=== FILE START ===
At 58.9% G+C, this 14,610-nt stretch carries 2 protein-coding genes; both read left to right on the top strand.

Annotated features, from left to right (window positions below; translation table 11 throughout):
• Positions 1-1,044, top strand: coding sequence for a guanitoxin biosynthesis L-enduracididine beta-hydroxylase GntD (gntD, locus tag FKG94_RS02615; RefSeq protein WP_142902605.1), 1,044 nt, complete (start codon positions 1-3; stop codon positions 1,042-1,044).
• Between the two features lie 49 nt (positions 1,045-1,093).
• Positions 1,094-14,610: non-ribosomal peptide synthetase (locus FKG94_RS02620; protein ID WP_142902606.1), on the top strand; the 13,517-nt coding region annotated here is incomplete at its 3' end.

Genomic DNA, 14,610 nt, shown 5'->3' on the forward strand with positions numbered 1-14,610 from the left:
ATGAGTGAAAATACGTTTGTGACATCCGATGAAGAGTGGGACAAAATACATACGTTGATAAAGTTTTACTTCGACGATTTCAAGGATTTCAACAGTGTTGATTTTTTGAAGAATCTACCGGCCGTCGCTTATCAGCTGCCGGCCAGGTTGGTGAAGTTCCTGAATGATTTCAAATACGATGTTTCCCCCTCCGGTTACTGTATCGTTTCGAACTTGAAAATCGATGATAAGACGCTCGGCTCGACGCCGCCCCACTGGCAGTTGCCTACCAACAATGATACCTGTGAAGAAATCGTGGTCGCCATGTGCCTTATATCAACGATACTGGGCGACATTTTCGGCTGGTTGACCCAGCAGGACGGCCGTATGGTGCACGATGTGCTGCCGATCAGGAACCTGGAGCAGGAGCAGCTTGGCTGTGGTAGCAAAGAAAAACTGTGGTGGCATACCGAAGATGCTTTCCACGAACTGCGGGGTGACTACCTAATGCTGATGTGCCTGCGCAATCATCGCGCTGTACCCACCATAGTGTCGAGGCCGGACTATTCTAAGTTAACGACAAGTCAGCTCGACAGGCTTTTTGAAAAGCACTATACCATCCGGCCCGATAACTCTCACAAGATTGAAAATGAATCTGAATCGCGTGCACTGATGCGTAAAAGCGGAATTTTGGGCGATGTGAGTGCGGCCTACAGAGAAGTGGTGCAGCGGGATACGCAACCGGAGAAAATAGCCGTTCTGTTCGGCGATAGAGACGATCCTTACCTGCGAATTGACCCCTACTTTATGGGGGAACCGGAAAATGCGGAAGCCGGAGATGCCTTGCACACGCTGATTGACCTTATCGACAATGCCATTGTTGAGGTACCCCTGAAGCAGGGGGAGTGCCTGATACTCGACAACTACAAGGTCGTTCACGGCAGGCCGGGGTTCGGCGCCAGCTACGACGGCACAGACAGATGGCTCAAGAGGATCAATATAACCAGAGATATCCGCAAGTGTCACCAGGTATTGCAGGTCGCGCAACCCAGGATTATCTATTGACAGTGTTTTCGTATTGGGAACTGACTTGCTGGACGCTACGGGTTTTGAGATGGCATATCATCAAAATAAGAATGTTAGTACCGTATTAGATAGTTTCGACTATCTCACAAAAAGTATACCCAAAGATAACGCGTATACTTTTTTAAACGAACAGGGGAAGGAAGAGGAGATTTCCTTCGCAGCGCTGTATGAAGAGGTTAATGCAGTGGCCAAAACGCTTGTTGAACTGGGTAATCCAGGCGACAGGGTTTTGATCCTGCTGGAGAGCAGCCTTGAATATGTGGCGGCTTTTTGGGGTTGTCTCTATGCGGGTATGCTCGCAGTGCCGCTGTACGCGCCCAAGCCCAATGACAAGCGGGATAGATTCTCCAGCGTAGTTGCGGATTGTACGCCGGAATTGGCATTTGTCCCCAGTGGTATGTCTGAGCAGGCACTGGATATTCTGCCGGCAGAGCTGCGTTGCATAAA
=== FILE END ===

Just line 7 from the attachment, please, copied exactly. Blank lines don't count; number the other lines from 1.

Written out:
ATGAGTGAAAATACGTTTGTGACATCCGATGAAGAGTGGGACAAAATACATACGTTGATAAAGTTTTACTTCGACGATTTCAAGGATTTCAACAGTGTTGATTTTTTGAAGAATCTACCGGCCGTCGCTTATCAGCTGCCGGCCAGGTTGGTGAAGTTCCTGAATGATTTCAAATACGATGTTTCCCCCTCCGGTTACTGTATCGTTTCGAACTTGAAAATCGATGATAAGACGCTCGGCTCGACGCCGCCCCACTGGCAGTTGCCTACCAACAATGATACCTGTGAAGAAATCGTGGTCGCCATGTGCCTTATATCAACGATACTGGGCGACATTTTCGGCTGGTTGACCCAGCAGGACGGCCGTATGGTGCACGATGTGCTGCCGATCAGGAACCTGGAGCAGGAGCAGCTTGGCTGTGGTAGCAAAGAAAAACTGTGGTGGCATACCGAAGATGCTTTCCACGAACTGCGGGGTGACTACCTAATGCTGATGTGCCTGCGCAATCATCGCGCTGTACCCACCATAGTGTCGAGGCCGGACTATTCTAAGTTAACGACAAGTCAGCTCGACAGGCTTTTTGAAAAGCACTATACCATCCGGCCCGATAACTCTCACAAGATTGAAAATGAATCTGAATCGCGTGCACTGATGCGTAAAAGCGGAATTTTGGGCGATGTGAGTGCGGCCTACAGAGAAGTGGTGCAGCGGGATACGCAACCGGAGAAAATAGCCGTTCTGTTCGGCGATAGAGACGATCCTTACCTGCGAATTGACCCCTACTTTATGGGGGAACCGGAAAATGCGGAAGCCGGAGATGCCTTGCACACGCTGATTGACCTTATCGACAATGCCATTGTTGAGGTACCCCTGAAGCAGGGGGAGTGCCTGATACTCGACAACTACAAGGTCGTTCACGGCAGGCCGGGGTTCGGCGCCAGCTACGACGGCACAGACAGATGGCTCAAGAGGATCAATATAACCAGAGATATCCGCAAGTGTCACCAGGTATTGCAGGTCGCGCAACCCAGGATTATCTATTGACAGTGTTTTCGTATTGGGAACTGACTTGCTGGACGCTACGGGTTTTGAGATGGCATATCATCAAAATAAGAATGTTAGTACCGTATTAGATAGTTTCGACTATCTCACAAAAAGTATACCCAAAGATAACGCGTATACTTTTTTAAACGAACAGGGGAAGGAAGAGGAGATTTCCTTCGCAGCGCTGTATGAAGAGGTTAATGCAGTGGCCAAAACGCTTGTTGAACTGGGTAATCCAGGCGACAGGGTTTTGATCCTGCTGGAGAGCAGCCTTGAATATGTGGCGGCTTTTTGGGGTTGTCTCTATGCGGGTATGCTCGCAGTGCCGCTGTACGCGCCCAAGCCCAATGACAAGCGGGATAGATTCTCCAGCGTAGTTGCGGATTGTACGCCGGAATTGGCATTTGTCCCCAGTGGTATGTCTGAGCAGGCACTGGATATTCTGCCGGCAGAGCTGCGTTGCATAAA